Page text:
No one ever said moving 300-plus pound hogs around is an easy task. It’s not a glamorous job and it’s exhausting at times.
It can also be costly. Transport losses cost the industry approximately $46 million per year. These losses are due to a multitude of factors, such as aggressive handling, overuse of electric prods, overcrowding, stress and extreme weather conditions.
Mike Porth, director of hog procurement at Smithfield Foods, says their teams perform mid-year and year-end reviews with their suppliers to discuss losses (non-ambulatory, dead on arrival and dead in pens). These numbers are just as important, he notes, as the carcass evaluation numbers they discuss.
“Producers take five to six months to raise the pig right from the sow barn to the finish barn. With an average $150 market value per head, why wouldn’t we make sure we do everything we can to sort, load and get each pig out to the truck to the best of our ability?” he asks. “We just need to make sure we continue to spend our time well when it comes to getting our pigs sorted and loaded in a safe manner.”
Reducing pig stress safeguards meat quality, lessens transport mortality and increases safety in the barn for both the loading crew and the animals.
Here are six things you can do to keep the pigs calm in the loading process and avoid stress for everyone involved:
1. Presort prior to loading.
To reduce fatigue and stress, presorting pigs is crucial. Keep your hogs calm by moving the market-ready hogs to the front pens. This gives them a shorter walk to the chute and it will get them used to walking in the alleyway. Presorting should be done prior to loading and the pigs should also have an adequate resting period before getting on the truck to reduce fatigue.
2. Keep calm.
Moving pigs is a little like moving kids to your car. Pigs, like people, react to your mood. If a member of your loading crew is stressed or angry, the pigs will mirror this and become more difficult to handle. When dealing with pigs, focus on the job at hand and don’t let personal emotions cloud your mind and influence your actions. This will not only reduce pig stress, it will also prevent handlers from becoming unintentionally aggressive.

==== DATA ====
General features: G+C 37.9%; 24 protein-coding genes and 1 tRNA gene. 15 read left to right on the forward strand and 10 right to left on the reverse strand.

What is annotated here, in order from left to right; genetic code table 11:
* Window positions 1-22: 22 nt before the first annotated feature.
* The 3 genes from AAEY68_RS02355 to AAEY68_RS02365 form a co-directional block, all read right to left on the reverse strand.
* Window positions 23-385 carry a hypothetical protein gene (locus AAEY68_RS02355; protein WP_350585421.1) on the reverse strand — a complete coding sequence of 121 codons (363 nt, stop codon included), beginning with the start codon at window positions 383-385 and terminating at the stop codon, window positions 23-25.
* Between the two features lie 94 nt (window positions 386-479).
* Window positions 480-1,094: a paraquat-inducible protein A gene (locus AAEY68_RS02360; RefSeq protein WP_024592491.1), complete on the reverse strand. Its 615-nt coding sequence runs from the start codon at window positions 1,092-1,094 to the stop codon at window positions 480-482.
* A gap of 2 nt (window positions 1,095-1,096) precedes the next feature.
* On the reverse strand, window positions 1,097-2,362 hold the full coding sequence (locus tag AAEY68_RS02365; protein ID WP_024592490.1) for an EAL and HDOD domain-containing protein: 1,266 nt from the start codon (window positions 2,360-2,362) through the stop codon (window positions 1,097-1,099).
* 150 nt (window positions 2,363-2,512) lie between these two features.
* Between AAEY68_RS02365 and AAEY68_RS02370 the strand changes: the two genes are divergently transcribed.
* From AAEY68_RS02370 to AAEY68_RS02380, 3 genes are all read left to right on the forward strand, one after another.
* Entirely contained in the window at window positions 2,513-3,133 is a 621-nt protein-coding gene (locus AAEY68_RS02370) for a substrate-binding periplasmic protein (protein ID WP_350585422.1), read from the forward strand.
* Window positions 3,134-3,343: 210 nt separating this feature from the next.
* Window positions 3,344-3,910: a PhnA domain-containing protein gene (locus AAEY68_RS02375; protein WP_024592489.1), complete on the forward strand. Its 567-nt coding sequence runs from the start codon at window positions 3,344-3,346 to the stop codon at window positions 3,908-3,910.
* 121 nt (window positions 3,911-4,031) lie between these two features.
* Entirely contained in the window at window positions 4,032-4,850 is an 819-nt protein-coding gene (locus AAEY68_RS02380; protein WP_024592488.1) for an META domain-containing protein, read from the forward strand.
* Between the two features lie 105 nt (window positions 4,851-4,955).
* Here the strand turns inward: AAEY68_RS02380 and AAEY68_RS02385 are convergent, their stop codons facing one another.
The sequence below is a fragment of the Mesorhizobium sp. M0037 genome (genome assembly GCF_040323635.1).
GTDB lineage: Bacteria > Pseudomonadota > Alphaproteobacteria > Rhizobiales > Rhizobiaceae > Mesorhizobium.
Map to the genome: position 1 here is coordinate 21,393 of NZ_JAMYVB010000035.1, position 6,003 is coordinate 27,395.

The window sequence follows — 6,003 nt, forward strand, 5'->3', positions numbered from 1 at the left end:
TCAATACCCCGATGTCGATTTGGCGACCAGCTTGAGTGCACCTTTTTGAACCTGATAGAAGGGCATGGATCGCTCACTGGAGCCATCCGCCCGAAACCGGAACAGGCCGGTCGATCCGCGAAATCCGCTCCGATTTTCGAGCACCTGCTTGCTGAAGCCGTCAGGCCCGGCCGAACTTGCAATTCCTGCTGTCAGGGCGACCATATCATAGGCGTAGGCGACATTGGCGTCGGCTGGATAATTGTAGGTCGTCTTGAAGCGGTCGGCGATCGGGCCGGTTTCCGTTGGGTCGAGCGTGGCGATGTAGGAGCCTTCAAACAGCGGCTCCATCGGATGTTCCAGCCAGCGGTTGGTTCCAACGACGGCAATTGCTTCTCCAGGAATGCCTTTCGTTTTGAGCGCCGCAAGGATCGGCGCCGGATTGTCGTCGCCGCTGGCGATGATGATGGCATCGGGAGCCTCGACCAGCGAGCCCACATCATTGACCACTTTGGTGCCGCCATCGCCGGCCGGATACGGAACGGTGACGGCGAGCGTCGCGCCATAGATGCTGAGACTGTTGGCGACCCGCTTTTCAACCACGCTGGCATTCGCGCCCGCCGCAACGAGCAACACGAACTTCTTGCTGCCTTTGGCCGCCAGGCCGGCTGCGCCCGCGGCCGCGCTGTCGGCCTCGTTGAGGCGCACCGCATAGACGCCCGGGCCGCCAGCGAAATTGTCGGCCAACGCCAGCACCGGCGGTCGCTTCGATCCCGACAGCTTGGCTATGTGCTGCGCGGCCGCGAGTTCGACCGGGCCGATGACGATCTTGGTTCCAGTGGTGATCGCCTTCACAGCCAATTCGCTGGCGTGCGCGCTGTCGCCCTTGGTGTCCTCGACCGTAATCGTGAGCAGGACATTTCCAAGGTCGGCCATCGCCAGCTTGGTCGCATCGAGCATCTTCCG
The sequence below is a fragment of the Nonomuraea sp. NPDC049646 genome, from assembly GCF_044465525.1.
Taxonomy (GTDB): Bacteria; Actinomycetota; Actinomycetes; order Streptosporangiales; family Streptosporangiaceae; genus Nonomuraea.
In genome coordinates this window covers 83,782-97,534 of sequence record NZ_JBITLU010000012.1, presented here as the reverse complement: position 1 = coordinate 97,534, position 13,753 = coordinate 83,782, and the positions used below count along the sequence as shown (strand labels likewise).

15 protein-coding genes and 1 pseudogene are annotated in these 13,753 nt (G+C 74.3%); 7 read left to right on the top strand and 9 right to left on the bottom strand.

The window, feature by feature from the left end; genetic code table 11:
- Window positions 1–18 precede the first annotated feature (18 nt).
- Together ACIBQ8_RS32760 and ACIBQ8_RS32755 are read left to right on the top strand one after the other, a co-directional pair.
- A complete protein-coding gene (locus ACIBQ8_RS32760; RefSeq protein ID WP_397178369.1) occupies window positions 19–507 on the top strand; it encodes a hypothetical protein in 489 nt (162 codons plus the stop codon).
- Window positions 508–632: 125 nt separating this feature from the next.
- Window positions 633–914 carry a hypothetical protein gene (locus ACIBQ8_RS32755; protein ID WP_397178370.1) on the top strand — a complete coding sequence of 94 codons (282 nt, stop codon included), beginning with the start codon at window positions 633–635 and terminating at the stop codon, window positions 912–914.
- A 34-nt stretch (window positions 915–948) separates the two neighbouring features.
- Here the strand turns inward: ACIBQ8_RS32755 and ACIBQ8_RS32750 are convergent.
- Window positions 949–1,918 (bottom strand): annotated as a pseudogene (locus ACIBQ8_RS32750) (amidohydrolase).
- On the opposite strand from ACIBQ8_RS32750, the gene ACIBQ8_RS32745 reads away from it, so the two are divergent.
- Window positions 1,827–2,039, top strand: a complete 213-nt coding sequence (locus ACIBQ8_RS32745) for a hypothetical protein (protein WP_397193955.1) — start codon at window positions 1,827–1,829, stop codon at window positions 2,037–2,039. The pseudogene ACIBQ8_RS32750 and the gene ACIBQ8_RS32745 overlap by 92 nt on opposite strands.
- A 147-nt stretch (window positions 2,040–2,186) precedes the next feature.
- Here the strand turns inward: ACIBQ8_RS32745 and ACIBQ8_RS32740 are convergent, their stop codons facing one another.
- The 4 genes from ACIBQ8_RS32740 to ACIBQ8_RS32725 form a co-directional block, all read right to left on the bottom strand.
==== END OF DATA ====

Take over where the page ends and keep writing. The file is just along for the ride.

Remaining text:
In most barns, three to four people should be sufficient to load a group of market hogs, depending on barn size and design. It’s important to work together to create a human gate utilizing sort boards and sounds (calling, whistling, banging your hand on the board, etc.) to encourage pigs to go down the alley and into the chute. Too few workers often results in workers chasing pigs, which is unsafe for pigs and people. Conversely, too many workers creates congestion and may increase turn attempts, resulting in confusion and stress to the pigs.
3. Create familiarity.
Make sure the pigs are used to people. Regularly walking the pens allows the pigs to get comfortable with having someone in the pens with them. This will create a more peaceful loading experience. Playing a radio in the building may also reduce a pig’s startle response to sudden noises. However, it’s important to realize that no matter how much you work with some pigs, they may be genetically hardwired to be high-strung. Do your best to reduce distractions and create an environment that won’t scare nervous pigs.
4. Avoid isolation.
Pigs don’t like to be left alone. Being isolated from the group is extremely stressful. Keeping this in mind, it’s best to point them in the right direction and let them make their own way to the loading chute. Pigs move best in pairs, so your alley should allow two pigs to move side-by-side until they get to the chute, where it should narrow into single-file width. This reduces stress and creates an easier loading environment.
A common mistake is to build the chute too wide, says Temple Grandin of Colorado State University and Collette Schultz-Kaster of Milan, Mo., in "Handling Pigs." The authors suggest that the ramp should be 34 inches wide with no more than 20-degree angle.
5. Reduce distractions.
Pigs have poor depth perception immediately in front of them and a wide range of view. Because of this, they can easily become distracted or frightened. Remove flapping material from the pigs’ line of vision, make sure the floor is dry, secure all doors or gates that could swing or slam shut and remove shiny objects from the loading area to help keep the pigs calm and reduce turn attempts. Installing solid gates to the front pens and along the loading area will also keep the pigs focused on moving forward.
6. Be observant.
Observant handlers are crucial to a good loading experience. Make sure your team can identify when pigs are being stressed during handling and take appropriate action. Signs to watch for include open mouth breathing or panting; vocalization such as squealing or barking; reddish-purple blotchy skin; stiffness; muscle tremors; increased heart rate and increased body temperature.
By using these six steps, everyone benefits and contributes to getting pigs to market in a safe and humane manner, and less stress equals more pork, Porth says.
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